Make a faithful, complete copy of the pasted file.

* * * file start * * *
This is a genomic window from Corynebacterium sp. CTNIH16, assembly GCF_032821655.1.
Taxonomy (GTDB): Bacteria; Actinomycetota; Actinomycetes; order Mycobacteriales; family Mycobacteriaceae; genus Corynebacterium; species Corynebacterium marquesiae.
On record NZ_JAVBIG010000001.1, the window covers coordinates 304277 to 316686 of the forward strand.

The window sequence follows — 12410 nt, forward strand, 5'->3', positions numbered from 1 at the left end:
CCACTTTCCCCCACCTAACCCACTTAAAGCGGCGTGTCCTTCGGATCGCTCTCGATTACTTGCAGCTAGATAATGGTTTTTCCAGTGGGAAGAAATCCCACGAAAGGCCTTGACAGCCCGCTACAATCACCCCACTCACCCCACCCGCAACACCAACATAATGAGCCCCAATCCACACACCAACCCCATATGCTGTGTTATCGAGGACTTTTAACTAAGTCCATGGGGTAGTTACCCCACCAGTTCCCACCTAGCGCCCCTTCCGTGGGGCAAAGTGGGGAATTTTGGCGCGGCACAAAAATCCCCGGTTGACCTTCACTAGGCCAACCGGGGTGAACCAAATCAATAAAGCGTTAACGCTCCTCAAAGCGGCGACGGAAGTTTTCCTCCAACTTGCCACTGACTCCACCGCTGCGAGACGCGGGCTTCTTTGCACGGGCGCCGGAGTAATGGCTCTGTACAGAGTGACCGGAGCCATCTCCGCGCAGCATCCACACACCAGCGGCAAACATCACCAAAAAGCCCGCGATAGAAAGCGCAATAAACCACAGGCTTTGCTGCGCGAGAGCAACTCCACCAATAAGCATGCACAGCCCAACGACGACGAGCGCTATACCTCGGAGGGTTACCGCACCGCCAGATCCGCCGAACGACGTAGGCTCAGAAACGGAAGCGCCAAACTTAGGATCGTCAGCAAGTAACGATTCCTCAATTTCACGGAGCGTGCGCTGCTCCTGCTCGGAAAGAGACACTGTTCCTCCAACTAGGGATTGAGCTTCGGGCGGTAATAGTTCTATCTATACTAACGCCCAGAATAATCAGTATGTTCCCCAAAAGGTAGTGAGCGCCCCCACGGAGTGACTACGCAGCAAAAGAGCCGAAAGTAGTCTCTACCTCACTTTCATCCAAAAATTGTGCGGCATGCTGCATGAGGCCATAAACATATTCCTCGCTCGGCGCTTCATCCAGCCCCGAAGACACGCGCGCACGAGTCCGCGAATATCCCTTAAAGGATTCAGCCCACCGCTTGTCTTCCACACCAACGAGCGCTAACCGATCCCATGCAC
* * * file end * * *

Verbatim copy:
This is a genomic window from Corynebacterium sp. CTNIH16, assembly GCF_032821655.1.
Taxonomy (GTDB): Bacteria; Actinomycetota; Actinomycetes; order Mycobacteriales; family Mycobacteriaceae; genus Corynebacterium; species Corynebacterium marquesiae.
On record NZ_JAVBIG010000001.1, the window covers coordinates 304277 to 316686 of the forward strand.

The window sequence follows — 12410 nt, forward strand, 5'->3', positions numbered from 1 at the left end:
CCACTTTCCCCCACCTAACCCACTTAAAGCGGCGTGTCCTTCGGATCGCTCTCGATTACTTGCAGCTAGATAATGGTTTTTCCAGTGGGAAGAAATCCCACGAAAGGCCTTGACAGCCCGCTACAATCACCCCACTCACCCCACCCGCAACACCAACATAATGAGCCCCAATCCACACACCAACCCCATATGCTGTGTTATCGAGGACTTTTAACTAAGTCCATGGGGTAGTTACCCCACCAGTTCCCACCTAGCGCCCCTTCCGTGGGGCAAAGTGGGGAATTTTGGCGCGGCACAAAAATCCCCGGTTGACCTTCACTAGGCCAACCGGGGTGAACCAAATCAATAAAGCGTTAACGCTCCTCAAAGCGGCGACGGAAGTTTTCCTCCAACTTGCCACTGACTCCACCGCTGCGAGACGCGGGCTTCTTTGCACGGGCGCCGGAGTAATGGCTCTGTACAGAGTGACCGGAGCCATCTCCGCGCAGCATCCACACACCAGCGGCAAACATCACCAAAAAGCCCGCGATAGAAAGCGCAATAAACCACAGGCTTTGCTGCGCGAGAGCAACTCCACCAATAAGCATGCACAGCCCAACGACGACGAGCGCTATACCTCGGAGGGTTACCGCACCGCCAGATCCGCCGAACGACGTAGGCTCAGAAACGGAAGCGCCAAACTTAGGATCGTCAGCAAGTAACGATTCCTCAATTTCACGGAGCGTGCGCTGCTCCTGCTCGGAAAGAGACACTGTTCCTCCAACTAGGGATTGAGCTTCGGGCGGTAATAGTTCTATCTATACTAACGCCCAGAATAATCAGTATGTTCCCCAAAAGGTAGTGAGCGCCCCCACGGAGTGACTACGCAGCAAAAGAGCCGAAAGTAGTCTCTACCTCACTTTCATCCAAAAATTGTGCGGCATGCTGCATGAGGCCATAAACATATTCCTCGCTCGGCGCTTCATCCAGCCCCGAAGACACGCGCGCACGAGTCCGCGAATATCCCTTAAAGGATTCAGCCCACCGCTTGTCTTCCACACCAACGAGCGCTAACCGATCCCATGCAC